Paul Reynolds has successfully represented the Marine Accident Investigation Branch in a judicial review claim brought by the Mid and West Wales Fire and Rescue Service, against a Coroner’s ruling.

The judicial review arose out of an inquest into the death of a fire officer in a marine accident while on duty. The marine accident was investigated by the MAIB, the independent and expert body charged with investigating such matters, which found the accident had been caused both by a lack of due care on the day, but also more institutional matters relating to planning, training and oversight.

At the inquest the Fire Service sought to challenge the institutional findings, criticising the MAIB’s report in various regards. The Coroner rejected all of these criticisms, and held that, given the report was authoritative, he would be directing the jury to accept its findings and conclusions, following the line of caselaw laid down by the Divisional Court in Secretary of State for Transport v Senior Coroner for Norfolk [2016] EWHC 2279 (Admin).

The Fire Service brought a judicial review, challenging the Coroner’s decision. The judicial review challenged the particular findings of the report arguing they were deficient in various way, and also challenged the Norfolk case directly, arguing that it was fundamentally unfair for the Fire Service not to be able to field its own witnesses at the inquest, challenging the MAIB’s findings before the jury.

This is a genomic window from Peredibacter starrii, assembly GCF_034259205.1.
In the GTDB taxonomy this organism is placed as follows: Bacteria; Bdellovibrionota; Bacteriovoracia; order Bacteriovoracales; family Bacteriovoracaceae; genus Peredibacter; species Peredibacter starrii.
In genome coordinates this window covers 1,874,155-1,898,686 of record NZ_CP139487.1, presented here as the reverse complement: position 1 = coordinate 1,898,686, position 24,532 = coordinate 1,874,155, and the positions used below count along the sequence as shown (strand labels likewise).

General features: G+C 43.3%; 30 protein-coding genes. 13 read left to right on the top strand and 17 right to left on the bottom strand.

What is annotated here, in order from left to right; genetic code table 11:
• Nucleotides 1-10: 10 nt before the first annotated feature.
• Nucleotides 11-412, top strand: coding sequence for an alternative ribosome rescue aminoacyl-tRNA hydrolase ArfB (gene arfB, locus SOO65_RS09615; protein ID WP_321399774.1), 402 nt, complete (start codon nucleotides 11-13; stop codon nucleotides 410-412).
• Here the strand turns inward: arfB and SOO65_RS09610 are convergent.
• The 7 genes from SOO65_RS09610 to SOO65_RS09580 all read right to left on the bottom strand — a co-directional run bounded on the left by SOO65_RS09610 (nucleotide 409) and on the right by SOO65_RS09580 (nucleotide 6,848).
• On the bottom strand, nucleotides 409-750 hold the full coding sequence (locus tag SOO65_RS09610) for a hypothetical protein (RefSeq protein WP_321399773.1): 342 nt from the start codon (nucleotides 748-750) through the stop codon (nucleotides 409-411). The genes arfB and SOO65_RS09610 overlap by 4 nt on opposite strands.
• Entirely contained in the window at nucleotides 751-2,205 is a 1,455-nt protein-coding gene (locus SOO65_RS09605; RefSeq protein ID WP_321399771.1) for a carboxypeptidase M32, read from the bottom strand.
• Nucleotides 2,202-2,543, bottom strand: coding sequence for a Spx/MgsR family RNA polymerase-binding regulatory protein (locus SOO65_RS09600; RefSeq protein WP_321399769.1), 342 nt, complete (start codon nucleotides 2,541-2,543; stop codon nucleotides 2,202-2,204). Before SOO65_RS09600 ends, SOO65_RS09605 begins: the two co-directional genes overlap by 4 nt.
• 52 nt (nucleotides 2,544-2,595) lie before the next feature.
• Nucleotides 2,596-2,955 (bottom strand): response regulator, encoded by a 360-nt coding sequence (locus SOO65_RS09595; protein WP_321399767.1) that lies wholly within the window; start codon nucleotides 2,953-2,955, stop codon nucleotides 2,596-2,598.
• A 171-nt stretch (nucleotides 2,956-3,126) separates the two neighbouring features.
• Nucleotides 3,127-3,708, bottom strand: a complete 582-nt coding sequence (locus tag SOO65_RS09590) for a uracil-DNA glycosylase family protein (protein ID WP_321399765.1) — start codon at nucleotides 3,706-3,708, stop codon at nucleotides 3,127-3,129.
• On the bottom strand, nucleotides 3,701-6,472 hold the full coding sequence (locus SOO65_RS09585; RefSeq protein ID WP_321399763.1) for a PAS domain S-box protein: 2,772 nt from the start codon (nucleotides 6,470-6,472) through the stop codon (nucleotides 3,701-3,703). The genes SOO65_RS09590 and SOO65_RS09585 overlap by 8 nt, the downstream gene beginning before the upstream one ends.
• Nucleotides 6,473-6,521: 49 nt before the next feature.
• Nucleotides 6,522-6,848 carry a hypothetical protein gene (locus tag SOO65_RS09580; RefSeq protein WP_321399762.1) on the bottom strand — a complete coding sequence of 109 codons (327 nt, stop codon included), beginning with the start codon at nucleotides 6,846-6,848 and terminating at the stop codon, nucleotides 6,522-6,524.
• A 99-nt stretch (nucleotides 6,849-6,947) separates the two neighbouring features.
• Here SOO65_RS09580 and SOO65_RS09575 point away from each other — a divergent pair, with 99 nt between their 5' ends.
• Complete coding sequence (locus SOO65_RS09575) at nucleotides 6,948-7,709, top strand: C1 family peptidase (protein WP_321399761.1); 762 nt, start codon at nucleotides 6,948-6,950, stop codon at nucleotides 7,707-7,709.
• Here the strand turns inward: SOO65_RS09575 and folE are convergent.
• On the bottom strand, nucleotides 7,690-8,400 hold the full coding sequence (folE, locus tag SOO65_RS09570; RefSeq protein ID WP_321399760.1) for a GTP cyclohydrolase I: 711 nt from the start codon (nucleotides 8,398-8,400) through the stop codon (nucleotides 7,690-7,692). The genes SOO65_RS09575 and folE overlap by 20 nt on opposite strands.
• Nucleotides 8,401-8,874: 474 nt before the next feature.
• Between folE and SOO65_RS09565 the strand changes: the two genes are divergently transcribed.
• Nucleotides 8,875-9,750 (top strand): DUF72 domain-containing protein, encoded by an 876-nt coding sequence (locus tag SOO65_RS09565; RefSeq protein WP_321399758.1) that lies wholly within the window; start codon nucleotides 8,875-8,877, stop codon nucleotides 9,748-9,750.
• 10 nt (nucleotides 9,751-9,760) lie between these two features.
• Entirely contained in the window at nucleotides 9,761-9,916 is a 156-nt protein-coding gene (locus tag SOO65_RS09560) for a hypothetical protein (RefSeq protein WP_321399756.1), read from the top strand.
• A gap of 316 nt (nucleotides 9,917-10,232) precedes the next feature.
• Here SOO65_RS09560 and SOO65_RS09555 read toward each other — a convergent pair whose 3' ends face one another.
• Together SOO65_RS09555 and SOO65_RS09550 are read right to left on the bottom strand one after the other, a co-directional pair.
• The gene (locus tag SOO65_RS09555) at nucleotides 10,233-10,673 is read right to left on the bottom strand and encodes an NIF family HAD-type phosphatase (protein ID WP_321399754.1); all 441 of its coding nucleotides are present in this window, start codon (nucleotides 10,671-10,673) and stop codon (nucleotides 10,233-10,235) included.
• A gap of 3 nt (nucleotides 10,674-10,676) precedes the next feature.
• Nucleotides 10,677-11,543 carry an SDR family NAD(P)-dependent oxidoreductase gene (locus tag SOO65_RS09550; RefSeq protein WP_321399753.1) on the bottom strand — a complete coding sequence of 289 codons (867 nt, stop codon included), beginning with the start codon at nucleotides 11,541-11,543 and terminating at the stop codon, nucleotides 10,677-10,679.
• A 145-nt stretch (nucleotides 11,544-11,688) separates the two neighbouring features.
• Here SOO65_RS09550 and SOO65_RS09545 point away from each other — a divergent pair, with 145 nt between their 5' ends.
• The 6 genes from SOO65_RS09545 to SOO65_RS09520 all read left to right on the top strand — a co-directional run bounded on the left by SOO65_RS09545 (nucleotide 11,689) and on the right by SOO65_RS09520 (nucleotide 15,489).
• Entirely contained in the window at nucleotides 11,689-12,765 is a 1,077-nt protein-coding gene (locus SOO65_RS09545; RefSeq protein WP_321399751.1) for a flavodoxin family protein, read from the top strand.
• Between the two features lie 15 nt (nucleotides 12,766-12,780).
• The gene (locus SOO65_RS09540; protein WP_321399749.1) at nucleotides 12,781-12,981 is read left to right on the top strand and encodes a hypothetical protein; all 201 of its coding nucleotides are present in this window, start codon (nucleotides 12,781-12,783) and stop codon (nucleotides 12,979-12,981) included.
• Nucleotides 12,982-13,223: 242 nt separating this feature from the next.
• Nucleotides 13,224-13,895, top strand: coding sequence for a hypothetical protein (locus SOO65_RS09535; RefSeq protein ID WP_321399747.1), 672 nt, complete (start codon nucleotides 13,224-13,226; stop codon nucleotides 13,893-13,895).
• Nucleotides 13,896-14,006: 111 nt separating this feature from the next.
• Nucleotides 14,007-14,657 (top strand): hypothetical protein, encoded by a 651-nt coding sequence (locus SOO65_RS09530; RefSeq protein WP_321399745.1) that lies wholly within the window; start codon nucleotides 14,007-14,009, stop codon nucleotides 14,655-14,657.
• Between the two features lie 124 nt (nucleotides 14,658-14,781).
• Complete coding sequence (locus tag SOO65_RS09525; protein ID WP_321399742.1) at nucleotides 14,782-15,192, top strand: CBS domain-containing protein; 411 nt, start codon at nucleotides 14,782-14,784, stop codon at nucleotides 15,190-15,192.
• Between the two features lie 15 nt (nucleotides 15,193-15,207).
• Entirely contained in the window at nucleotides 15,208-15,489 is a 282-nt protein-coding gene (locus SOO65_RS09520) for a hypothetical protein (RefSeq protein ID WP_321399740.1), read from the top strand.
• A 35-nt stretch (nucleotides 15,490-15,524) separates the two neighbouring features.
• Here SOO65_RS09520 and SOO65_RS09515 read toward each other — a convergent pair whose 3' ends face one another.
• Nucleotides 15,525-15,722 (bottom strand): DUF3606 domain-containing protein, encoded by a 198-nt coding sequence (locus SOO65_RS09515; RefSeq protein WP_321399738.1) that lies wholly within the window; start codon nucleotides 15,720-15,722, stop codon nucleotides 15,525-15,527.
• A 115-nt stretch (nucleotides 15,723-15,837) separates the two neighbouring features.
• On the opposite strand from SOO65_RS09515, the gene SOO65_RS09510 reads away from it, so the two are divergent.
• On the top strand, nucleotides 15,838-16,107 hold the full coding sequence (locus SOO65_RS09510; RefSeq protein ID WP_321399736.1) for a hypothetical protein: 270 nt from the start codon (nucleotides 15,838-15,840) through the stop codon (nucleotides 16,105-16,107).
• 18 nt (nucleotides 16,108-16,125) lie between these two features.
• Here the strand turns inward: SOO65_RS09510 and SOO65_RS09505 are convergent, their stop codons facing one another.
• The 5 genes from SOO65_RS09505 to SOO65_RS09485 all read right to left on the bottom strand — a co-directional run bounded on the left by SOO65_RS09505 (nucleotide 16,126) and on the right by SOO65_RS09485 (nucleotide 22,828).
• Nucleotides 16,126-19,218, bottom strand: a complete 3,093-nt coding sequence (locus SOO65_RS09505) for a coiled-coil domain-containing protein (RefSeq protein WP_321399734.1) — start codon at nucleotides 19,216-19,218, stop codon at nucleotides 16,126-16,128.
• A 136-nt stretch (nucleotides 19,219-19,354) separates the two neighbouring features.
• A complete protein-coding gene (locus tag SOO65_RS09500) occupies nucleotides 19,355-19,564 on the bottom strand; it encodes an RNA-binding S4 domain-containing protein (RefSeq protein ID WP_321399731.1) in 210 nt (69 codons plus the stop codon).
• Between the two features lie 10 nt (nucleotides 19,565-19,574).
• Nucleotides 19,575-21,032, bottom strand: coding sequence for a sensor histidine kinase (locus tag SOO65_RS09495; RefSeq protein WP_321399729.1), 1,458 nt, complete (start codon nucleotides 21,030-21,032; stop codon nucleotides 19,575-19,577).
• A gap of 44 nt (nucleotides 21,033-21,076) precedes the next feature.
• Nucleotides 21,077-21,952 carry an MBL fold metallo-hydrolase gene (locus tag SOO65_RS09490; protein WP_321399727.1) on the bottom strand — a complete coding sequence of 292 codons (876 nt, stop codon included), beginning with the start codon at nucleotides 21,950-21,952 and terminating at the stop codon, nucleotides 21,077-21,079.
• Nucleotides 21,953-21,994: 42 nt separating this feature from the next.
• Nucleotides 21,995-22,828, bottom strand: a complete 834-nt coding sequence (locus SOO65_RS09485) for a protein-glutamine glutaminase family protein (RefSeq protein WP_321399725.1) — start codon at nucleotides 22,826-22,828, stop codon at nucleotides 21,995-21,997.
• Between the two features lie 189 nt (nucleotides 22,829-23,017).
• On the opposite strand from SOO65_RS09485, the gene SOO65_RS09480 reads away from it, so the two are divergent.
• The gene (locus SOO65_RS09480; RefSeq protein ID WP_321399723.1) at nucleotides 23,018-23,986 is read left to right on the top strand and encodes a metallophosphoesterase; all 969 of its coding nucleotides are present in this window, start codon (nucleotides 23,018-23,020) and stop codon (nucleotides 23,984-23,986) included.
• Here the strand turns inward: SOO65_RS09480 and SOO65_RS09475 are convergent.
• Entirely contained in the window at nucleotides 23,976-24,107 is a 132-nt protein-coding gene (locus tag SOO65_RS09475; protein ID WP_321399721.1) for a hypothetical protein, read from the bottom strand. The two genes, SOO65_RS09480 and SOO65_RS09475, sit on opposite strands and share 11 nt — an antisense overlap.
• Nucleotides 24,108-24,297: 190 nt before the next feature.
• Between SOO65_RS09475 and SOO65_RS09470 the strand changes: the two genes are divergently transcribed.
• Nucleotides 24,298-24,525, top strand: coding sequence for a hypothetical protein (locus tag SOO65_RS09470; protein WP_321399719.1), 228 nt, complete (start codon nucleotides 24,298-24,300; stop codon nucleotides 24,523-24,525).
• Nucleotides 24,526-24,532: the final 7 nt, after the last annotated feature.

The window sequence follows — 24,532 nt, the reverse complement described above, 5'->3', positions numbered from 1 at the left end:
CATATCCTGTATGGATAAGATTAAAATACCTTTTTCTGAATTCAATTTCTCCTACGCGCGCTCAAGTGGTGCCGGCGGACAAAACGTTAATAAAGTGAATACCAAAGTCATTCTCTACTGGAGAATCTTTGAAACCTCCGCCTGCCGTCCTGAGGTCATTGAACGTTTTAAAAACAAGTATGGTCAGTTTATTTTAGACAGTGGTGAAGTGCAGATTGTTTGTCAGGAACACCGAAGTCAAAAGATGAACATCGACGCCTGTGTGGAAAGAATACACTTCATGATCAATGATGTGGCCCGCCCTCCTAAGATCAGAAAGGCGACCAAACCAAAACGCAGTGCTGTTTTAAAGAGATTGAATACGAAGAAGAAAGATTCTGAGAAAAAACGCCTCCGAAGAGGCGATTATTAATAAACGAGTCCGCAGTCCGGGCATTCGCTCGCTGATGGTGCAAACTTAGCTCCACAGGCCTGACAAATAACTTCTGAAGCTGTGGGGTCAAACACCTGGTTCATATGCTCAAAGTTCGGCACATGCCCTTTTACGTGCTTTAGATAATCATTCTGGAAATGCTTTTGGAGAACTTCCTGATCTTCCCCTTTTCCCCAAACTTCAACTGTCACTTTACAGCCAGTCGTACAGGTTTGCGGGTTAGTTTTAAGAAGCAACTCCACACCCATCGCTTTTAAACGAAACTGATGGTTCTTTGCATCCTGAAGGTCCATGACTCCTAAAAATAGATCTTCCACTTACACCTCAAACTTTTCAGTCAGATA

Mr Justice Eyre rejected all of the Fire Service’s arguments and accepted the MAIB’s submissions that the MAIB was the appropriate expert body to which the Coroner was right to defer, that its report was unimpeachable, and that the process was fair.

This is an important judgment in clarifying the law in relation to inquests following an investigation by one of the three Accident Investigation Branches (the others being Air and Rail). In particular, it confirms that the relevant sections of the Norfolk case were binding ratio, and not obiter dicta, as well as confirming the very high threshold to proving deficiency in an AIB report.

Paul Reynolds was led by Keith Morton KC in the Administrative Court, and is sole counsel for the MAIB in the inquest.

The judgment can be found here.